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5 key takeaways from Facebook's Q1'16 results

03-May-2016
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5 key takeaways from Facebook's Q1'16 results

Facebook’s first quarter results for 2016 beat all expectations by analysts. Taking advantage of the great results, Facebook further announced a new type of stock options that will protect Mark Zuckerberg’s control of the company in the long run.

We take a look at some of the key highlights of Facebook’s Q1’16 financials:

Mobile continues to be the main contributor
Facebook’s Q1’16 filings reiterated the continuing strength of the company’s mobile growth, both in terms of users and revenue. Facebook reported mobile ad revenues of $4.2 billion, a 75 per cent increase YoY. Mobile ad revenues now contribute to 82 per cent of total ad revenues for Facebook.

“On the supply side, we continue to see healthy growth in the number of people using Facebook, time spent across our products, and ad load. On the demand side, we believe the investments we’ve made to improve our mobile advertising solutions are helping drive value for both people and marketers. In Q1, the average price per ad increased by 5 per cent, while total ad impressions increased by 50 per cent,” said David Wehner, CFO of Facebook.

In terms of users, over 1.5 billion people accessed Facebook from mobile devices in March, up by 21 per cent from last year. Mobile Monthly Active Users (MAUs) were 1.51 billion in March, an increase of 21 per cent year-over-year. On the other hand mobile Daily Active Users (DAUs) stood at 989 million on an average for March 2016, an increase of 24 per cent year on year.

Facebook is playing the long game
One of the key takeaways from the Q1’16 filings was the company’s decision to release a new category of stock options. The new “non-voting Class C” stock ensures that control over the direction of the company in the long term remains firmly in Mark Zuckerberg’s hands. Just days after the release of the  new stock, Facebook has already been served a class action lawsuit by disgruntled investors who feel that the new stocks give too much power to Zuckerberg.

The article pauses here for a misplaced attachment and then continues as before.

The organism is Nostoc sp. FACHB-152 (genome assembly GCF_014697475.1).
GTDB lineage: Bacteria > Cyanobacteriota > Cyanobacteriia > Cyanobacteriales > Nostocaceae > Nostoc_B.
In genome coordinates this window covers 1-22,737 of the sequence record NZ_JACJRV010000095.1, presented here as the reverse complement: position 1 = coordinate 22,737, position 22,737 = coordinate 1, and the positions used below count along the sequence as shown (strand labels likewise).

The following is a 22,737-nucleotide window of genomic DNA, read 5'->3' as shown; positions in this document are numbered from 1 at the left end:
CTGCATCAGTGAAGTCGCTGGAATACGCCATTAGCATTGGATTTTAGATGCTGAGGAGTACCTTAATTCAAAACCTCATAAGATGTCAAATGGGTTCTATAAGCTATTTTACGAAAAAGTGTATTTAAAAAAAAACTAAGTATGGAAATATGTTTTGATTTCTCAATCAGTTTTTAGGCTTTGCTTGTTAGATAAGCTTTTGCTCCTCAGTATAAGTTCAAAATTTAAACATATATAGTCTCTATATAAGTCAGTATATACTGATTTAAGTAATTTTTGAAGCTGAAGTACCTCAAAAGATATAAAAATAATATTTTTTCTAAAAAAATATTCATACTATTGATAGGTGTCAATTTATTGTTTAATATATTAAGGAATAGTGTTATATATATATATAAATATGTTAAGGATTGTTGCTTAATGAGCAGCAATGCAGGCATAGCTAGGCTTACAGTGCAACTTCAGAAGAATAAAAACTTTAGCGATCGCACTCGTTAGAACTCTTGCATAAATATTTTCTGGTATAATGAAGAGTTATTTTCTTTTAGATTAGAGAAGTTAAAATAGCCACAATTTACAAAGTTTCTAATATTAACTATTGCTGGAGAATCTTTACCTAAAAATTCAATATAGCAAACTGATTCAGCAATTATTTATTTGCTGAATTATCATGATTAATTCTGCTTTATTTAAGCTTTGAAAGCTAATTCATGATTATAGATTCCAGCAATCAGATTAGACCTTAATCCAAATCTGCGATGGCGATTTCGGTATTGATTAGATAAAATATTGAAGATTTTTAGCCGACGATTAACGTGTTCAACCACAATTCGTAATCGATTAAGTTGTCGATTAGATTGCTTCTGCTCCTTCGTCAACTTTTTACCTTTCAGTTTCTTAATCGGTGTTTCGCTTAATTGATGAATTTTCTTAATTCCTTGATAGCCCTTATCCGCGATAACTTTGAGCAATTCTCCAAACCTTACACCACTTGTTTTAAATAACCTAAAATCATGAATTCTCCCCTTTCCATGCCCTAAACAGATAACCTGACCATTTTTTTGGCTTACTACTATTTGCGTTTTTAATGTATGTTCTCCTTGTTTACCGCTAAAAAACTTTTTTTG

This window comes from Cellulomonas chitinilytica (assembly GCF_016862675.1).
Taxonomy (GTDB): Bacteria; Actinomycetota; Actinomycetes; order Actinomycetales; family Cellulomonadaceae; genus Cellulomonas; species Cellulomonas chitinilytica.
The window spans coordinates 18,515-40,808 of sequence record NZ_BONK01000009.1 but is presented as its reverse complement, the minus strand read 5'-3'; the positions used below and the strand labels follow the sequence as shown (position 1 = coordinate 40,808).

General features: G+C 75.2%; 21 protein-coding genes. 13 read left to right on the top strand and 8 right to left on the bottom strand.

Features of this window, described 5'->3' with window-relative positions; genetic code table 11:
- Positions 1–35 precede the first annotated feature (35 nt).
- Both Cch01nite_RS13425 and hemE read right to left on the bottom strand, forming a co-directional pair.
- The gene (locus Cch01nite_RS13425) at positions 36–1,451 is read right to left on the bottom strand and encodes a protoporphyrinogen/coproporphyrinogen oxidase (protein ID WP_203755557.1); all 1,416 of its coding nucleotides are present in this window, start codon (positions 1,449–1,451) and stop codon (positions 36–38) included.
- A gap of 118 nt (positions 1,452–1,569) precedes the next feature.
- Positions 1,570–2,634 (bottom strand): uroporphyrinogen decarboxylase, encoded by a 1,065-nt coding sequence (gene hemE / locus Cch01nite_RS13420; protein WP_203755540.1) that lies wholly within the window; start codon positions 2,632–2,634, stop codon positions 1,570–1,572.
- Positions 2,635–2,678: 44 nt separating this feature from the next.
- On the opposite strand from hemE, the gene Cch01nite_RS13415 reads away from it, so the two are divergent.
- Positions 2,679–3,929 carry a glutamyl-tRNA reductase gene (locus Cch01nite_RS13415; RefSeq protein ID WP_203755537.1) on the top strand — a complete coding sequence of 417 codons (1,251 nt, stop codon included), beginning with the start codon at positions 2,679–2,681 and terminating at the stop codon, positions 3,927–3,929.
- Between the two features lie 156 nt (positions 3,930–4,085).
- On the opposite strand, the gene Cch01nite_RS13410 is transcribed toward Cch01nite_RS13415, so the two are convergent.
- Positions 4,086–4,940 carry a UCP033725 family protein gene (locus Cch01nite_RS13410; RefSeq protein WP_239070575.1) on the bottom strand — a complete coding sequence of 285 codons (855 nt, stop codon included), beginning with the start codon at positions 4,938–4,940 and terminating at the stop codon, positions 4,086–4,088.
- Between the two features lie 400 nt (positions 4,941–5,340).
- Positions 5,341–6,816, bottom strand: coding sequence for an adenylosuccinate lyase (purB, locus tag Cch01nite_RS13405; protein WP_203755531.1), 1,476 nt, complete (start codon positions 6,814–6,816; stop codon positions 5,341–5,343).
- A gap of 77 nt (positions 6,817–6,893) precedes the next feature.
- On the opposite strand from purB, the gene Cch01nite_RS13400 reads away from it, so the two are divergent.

But for Zuckerberg, who has long spoken about the importance of having a central say in the vision for the company, this is a brave move and one perfectly timed to coincide with the company’s admirable financials, especially at a time when other tech giants like Alphabet, Microsoft, Twitter, etc. have posted lukewarm results.

Native advertising has increasingly become a priority
83 per cent of the overall inventory on the platform is native and over 50 per cent of Facebook publishers are only using native ads, informed COO Sheryl Sandberg.

“One of the drivers of the consumer shift to mobile is video. People are sharing and creating nearly 3X more video on Facebook than they were a year ago and, as of February, the time people spend watching videos on Instagram increased by more than 40 percent over the preceding 6 months,” she further added.

With Facebook’s push for mobile and video, native ad formats will have a huge role to play.

User base continues to grow, despite earlier concerns
There have been murmurs from some quarters that Facebook’s user base might be shrinking, especially among the younger generation. However, the latest results seem to indicate that any perceived slowing down of growth might have been an aberration. It still remains to be seen what the demographic breakdown will tell us and whether Facebook is still popular among the youth.

As per latest numbers that Facebook released, DAUs were 1.09 billion on an average for March 2016, an increase of 16 per cent YoY, while MAUs were 1.65 billion as of March 31, 2016, an increase of 15 per cent YoY.

Oculus Rift practical applications still some time away

Oculus Rift, the Virtual Reality (VR) company that Facebook acquired, has been the talk of the town over the years but any major developments that we were expecting seem to be premature. Zuckerberg has categorically stated that Facebook does not expect VR to become mainstream straight away.  “Most Rift early adopters are gamers and developers, but eventually we believe that VR is going to be the next big computing platform, and we're making the investments necessary to lead the way there,” he said.

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